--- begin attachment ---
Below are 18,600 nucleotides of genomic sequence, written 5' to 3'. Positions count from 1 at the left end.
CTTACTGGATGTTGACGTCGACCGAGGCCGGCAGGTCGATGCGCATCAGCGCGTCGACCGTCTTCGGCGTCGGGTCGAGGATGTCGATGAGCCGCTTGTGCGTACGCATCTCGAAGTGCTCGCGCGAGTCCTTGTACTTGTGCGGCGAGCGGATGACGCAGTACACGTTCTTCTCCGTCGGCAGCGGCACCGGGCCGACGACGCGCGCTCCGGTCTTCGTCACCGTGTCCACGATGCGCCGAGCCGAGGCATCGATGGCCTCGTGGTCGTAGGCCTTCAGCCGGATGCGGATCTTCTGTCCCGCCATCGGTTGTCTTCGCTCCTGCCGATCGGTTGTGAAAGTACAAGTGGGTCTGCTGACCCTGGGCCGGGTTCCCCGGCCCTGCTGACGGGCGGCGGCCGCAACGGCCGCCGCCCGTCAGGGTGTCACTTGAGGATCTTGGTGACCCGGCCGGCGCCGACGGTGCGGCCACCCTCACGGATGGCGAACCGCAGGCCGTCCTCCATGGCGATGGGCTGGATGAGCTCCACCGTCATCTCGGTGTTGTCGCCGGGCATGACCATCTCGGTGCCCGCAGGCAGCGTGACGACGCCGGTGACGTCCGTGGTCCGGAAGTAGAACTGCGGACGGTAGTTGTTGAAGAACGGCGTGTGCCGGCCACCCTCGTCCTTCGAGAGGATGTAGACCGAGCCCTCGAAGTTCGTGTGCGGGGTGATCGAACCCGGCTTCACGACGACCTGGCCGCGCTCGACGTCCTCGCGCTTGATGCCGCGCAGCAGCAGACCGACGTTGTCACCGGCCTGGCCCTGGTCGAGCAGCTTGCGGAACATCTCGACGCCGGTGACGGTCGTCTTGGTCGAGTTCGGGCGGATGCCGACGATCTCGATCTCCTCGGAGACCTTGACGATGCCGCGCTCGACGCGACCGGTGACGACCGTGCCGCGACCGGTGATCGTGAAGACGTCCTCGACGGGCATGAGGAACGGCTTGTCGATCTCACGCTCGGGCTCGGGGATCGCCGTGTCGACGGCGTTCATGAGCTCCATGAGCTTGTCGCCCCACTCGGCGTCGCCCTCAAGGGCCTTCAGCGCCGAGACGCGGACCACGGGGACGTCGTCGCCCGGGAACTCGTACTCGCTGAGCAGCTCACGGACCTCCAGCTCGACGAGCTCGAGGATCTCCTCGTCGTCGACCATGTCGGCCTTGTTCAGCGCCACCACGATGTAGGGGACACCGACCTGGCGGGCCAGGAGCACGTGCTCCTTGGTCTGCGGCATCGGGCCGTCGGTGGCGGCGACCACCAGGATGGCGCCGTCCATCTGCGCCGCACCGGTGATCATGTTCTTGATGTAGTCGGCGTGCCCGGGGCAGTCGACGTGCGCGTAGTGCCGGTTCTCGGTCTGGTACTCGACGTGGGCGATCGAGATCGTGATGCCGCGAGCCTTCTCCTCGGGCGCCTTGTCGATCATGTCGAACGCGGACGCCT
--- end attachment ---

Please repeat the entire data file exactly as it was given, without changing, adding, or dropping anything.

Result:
Below are 18,600 nucleotides of genomic sequence, written 5' to 3'. Positions count from 1 at the left end.
CTTACTGGATGTTGACGTCGACCGAGGCCGGCAGGTCGATGCGCATCAGCGCGTCGACCGTCTTCGGCGTCGGGTCGAGGATGTCGATGAGCCGCTTGTGCGTACGCATCTCGAAGTGCTCGCGCGAGTCCTTGTACTTGTGCGGCGAGCGGATGACGCAGTACACGTTCTTCTCCGTCGGCAGCGGCACCGGGCCGACGACGCGCGCTCCGGTCTTCGTCACCGTGTCCACGATGCGCCGAGCCGAGGCATCGATGGCCTCGTGGTCGTAGGCCTTCAGCCGGATGCGGATCTTCTGTCCCGCCATCGGTTGTCTTCGCTCCTGCCGATCGGTTGTGAAAGTACAAGTGGGTCTGCTGACCCTGGGCCGGGTTCCCCGGCCCTGCTGACGGGCGGCGGCCGCAACGGCCGCCGCCCGTCAGGGTGTCACTTGAGGATCTTGGTGACCCGGCCGGCGCCGACGGTGCGGCCACCCTCACGGATGGCGAACCGCAGGCCGTCCTCCATGGCGATGGGCTGGATGAGCTCCACCGTCATCTCGGTGTTGTCGCCGGGCATGACCATCTCGGTGCCCGCAGGCAGCGTGACGACGCCGGTGACGTCCGTGGTCCGGAAGTAGAACTGCGGACGGTAGTTGTTGAAGAACGGCGTGTGCCGGCCACCCTCGTCCTTCGAGAGGATGTAGACCGAGCCCTCGAAGTTCGTGTGCGGGGTGATCGAACCCGGCTTCACGACGACCTGGCCGCGCTCGACGTCCTCGCGCTTGATGCCGCGCAGCAGCAGACCGACGTTGTCACCGGCCTGGCCCTGGTCGAGCAGCTTGCGGAACATCTCGACGCCGGTGACGGTCGTCTTGGTCGAGTTCGGGCGGATGCCGACGATCTCGATCTCCTCGGAGACCTTGACGATGCCGCGCTCGACGCGACCGGTGACGACCGTGCCGCGACCGGTGATCGTGAAGACGTCCTCGACGGGCATGAGGAACGGCTTGTCGATCTCACGCTCGGGCTCGGGGATCGCCGTGTCGACGGCGTTCATGAGCTCCATGAGCTTGTCGCCCCACTCGGCGTCGCCCTCAAGGGCCTTCAGCGCCGAGACGCGGACCACGGGGACGTCGTCGCCCGGGAACTCGTACTCGCTGAGCAGCTCACGGACCTCCAGCTCGACGAGCTCGAGGATCTCCTCGTCGTCGACCATGTCGGCCTTGTTCAGCGCCACCACGATGTAGGGGACACCGACCTGGCGGGCCAGGAGCACGTGCTCCTTGGTCTGCGGCATCGGGCCGTCGGTGGCGGCGACCACCAGGATGGCGCCGTCCATCTGCGCCGCACCGGTGATCATGTTCTTGATGTAGTCGGCGTGCCCGGGGCAGTCGACGTGCGCGTAGTGCCGGTTCTCGGTCTGGTACTCGACGTGGGCGATCGAGATCGTGATGCCGCGAGCCTTCTCCTCGGGCGCCTTGTCGATCATGTCGAACGCGGACGCCT